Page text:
Mainstream publications also provide a point of leverage. Since many people do not understand that association is not equal to causation, we can direct public attention to findings and theories that have withstood extensive attempts at falsification. A survey of medical findings reported in newsprint (Bartlett and others, 2002) found that observational studies were much more likely than randomized clinical trials to be reported in the press, despite that randomized studies are proportionally overrepresented in research press releases and are less subject to biases common in observational studies. Aware that media favor reporting observational studies, we can diligently report findings using the recommendations of the STROBE guidelines (von Elm and others, 2007).

Management scientist and operations researcher Ackoff (2006) said he was often asked regarding his advocacy of systems thinking, “If this way of thinking is as good as you say it is, why don't more organizations use it?” Ackoff answered that the challenge exists in adopting any transforming idea: we are afraid of making mistakes, errors of commission. In a world that punishes mistakes and regularly disregards often more devastating errors of omission, publishing correlations may provide a temptingly reassuring path. Correlations are not easily falsified; nonreproducibility may be explained in many ways, including by population differences. Professionally, potential reward and drastically reduced risk can result from publishing correlations. Applying well-published but perhaps flawed methods of experimental design also presents a path of safety; if one uses a method published in Nature or Science, reviewers may be less inclined to question one's approach. Consistent with Kuhn, researchers (Young and others, 2008) suggest that a pattern of “following the leader” is further amplified by path dependency resulting when “early decisions by a few influential individuals as to the importance of an area of investigation consolidate … the trajectory” of research (p. 1420).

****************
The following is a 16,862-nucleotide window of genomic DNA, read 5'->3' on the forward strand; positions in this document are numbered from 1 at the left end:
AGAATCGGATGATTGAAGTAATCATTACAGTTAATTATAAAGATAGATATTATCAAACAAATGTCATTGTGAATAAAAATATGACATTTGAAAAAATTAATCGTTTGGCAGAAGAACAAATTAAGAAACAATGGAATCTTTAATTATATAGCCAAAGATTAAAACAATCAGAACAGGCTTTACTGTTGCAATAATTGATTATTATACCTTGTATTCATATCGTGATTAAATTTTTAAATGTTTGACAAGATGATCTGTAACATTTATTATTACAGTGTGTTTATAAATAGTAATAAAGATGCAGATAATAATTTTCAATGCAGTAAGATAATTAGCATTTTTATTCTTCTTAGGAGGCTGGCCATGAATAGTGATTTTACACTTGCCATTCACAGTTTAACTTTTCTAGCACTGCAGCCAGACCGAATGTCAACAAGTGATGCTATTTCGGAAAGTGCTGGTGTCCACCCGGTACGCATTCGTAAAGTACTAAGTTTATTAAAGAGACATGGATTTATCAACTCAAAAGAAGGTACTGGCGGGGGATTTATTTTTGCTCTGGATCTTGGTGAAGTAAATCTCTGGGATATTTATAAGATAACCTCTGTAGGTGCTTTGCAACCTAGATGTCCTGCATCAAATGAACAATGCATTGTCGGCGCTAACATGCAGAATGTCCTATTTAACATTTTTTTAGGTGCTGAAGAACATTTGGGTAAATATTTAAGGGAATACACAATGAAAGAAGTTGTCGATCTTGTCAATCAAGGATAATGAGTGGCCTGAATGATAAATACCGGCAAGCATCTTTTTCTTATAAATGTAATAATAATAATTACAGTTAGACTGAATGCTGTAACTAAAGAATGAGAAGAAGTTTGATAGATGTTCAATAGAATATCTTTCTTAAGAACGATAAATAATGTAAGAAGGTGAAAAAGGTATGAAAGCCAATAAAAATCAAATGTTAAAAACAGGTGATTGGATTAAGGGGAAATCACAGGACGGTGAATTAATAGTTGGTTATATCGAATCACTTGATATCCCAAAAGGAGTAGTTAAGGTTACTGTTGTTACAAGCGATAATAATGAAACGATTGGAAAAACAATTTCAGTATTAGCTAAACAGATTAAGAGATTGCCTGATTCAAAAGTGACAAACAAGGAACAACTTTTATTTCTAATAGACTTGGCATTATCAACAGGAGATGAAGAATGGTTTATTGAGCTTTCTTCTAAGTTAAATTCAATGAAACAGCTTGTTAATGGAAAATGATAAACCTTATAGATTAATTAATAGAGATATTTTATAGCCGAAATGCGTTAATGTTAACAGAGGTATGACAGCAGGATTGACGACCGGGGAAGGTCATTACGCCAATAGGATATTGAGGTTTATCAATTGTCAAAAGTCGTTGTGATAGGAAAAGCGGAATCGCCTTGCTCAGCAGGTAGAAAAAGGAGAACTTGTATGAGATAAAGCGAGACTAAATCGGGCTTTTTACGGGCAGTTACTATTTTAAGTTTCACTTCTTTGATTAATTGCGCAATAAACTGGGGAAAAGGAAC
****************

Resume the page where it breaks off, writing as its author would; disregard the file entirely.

The problem with avoiding mistakes, Ackoff noted, is that we learn, that is, update our mental models of reality, only “through” mistakes, through falsification, not from what confirms our expectations. As long as our culture sets professional impact and personal security at odds with the scientific method's requirement of falsifying hypotheses, its use will be hindered. The scientific progress achieved despite the underlying cultural conflict is amazing—and yet imagine what may emerge if this obstacle were removed. A real lever for scientific progress may lie in how we treat our children, one another, and foremost ourselves with respect to our mistakes.

Persistent inference of multiple falsifiable hypotheses challenging existing theories provides one of the fastest ways to probe the unknown. Popper wrote that bold or daring scientific conjectures set apart great science from the rest, and he called a conjecture “daring if and only if it takes a great risk of being false—if matters could be otherwise, and seem at the time to be otherwise” (Popper, 1985, pp. 118–119). Bold claims that are just as boldly disproved by (even our own) scientific experiments merit scientific praise and publication—and this is what society wants of science, to probe and provide causal explanations on issues of widespread concern. We can contribute by rethinking assumptions and practices underlying statistical analyses of observational data sets to increase the rigor of experimental design, execution, and interpretation in efforts to falsify, systematically, our best explanations of what we think we know.

The authors thank the editors and 2 anonymous reviewers for very helpful suggestions. Conflict of Interest: None declared.